On Thursday, the NBA All-Star reserves will be named, rounding out the rosters squaring off in New Orleans. And on Thursday, for the seventh consecutive year, there will be no Denver Nuggets on that list.

That doesn’t mean, however, that the Nuggets are lacking an All-Star. They’ve got one.

It’s just that nobody outside of the small, small group that pays close attention to Denver’s NBA team knows it. Hell, it’s sometimes debatable whether or not the Nuggets themselves know it.

Nikola Jokic is an All-Star.

If you’ve lost touch with the Nuggets, as plenty of people have over the past four seasons, and you were wondering who the team’s best player might be, it’s Jokic. He’s 21 years old and it’s not even close. Jokic is the present, and he’s absolutely, indisputably the future.

It’s tough to argue with the selection of the big men who will likely get the nod for the West in New Orleans. The conference is loaded with talented, reputable bigs, and Jokic is a new kid on the block trying to break into the club. He’s not American. He’s not flashy. And he’s not playing for a team that’s been a focal point of SportsCenter lately. Luckily, when it comes to assessing Jokic as a player, none of that matters.

On the flip side, his numbers – at least on the surface – won’t blow anyone away. On the season, Jokic is averaging 14.9 points per game, 8.3 rebounds and 3.8 assists. Respectable to be sure, but not Russell Westbrook either. For a more appropriate comparison, DeMarcus Cousins sits at 28.0 points, 10.1 rebounds and 4.4 assists. Anthony Davis, who will be starting for the Western Conference All-Stars, boasts 28.6, 12.0 and 2.3.

Cousins and Davis undeniably own better numbers, but it’s not quite that simple. There’s another number that tells more of the story, particularly in favor of Jokic – minutes. Davis plays 36.3 minutes per night, and Cousins logs 34.5. Jokic averages a head-scratching 25.5. On a “per 36 minutes” basis, the numbers amongst these three big men get considerably more comparable: Jokic – 21.0, 11.7 and 5.3; Cousins – 29.3, 10.6 and 4.4; Davis – 28.3, 11.9 and 2.2.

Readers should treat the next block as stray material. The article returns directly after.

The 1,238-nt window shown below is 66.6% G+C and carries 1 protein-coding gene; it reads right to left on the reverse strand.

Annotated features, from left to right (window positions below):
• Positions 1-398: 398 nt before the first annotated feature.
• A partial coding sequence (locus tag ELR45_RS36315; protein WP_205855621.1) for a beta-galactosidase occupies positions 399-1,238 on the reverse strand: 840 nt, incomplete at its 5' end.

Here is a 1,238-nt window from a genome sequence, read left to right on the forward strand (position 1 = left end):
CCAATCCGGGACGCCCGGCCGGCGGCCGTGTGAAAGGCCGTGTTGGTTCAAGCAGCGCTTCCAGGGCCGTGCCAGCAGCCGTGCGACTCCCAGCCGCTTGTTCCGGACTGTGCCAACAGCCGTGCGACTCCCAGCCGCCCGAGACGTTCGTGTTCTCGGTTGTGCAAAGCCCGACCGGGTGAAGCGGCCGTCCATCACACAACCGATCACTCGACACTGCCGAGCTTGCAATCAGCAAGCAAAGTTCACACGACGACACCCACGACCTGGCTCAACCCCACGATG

This begs the question: Why doesn’t Jokic play more? The knee-jerk answer from the Nuggets would be “foul trouble,” and that’s partially correct; at times, Jokic has a tendency to pick up dumb fouls. He’s had five fouls seven different times this year, and fouled out once.

But a better, more accurate and honest (and perhaps more confusing), answer looks something like this: Experimentation, lack of team identity, too much perceived depth and probably some behind-closed-door reasons we wouldn’t want to know, wouldn’t understand or wouldn’t necessarily agree with.

The Nuggets currently hold the eighth playoff spot in the West. Not bad, but not great considering their record is only 18-25. The Grizzlies, who sit at No. 7, have a record of 26-20.

Consider this though: Nikola Jokic has played 30 or more minutes nine times this season. In those nine games, the Nuggets are 7-2. One loss was an overtime game against Portland in which Jokic tallied 34:06; the other came at San Antonio, where Jokic recorded a career high 35 points against the second-best team in the West.

In those nine games, Jokic’s numbers are All-Star-esque. When he’s playing 30-plus, he scores at a clip of 24.33 points per game, grabs 12.1 rebounds and dishes it 5.1 times. When he plays 30-plus, he always posts a double-double. He’s got 16 of them on the season, nine of them coming in games when – you guessed it – he played more than 30 minutes.

Why he doesn’t play more is a mystery.

On Sunday night, Jokic logged 27 minutes in Minnesota. The Nuggets lost by three and Jokic missed a double-double by two rebounds. He finished with 18 points, eight rebounds and four assists. In fairness to head coach Michael Malone, Jokic did have five fouls, hindering his playing time.

Advanced analytics suggest that Jokic is not only an All-Star caliber player, but one of the best players in the Association, period. He ranks 10th in the NBA in Player Efficiency Rating – two slots behind Cousins (No. 8) and two above LeBron James (No. 12). Davis and Cousins are the only two big men who rank above Jokic on the PER list. He ranks sixth in the NBA in Effective Field Goal Percentage, and seventh in Win Shares Per 48 Minutes.

Jokic holds the NBA’s top Offensive Rating (129.7).

Is Nikola Jokic an All-Star? No, not officially.

Would he be if he played 30-plus minutes per game? Probably.

Will the Nuggets make the playoffs if he doesn’t?

Probably not.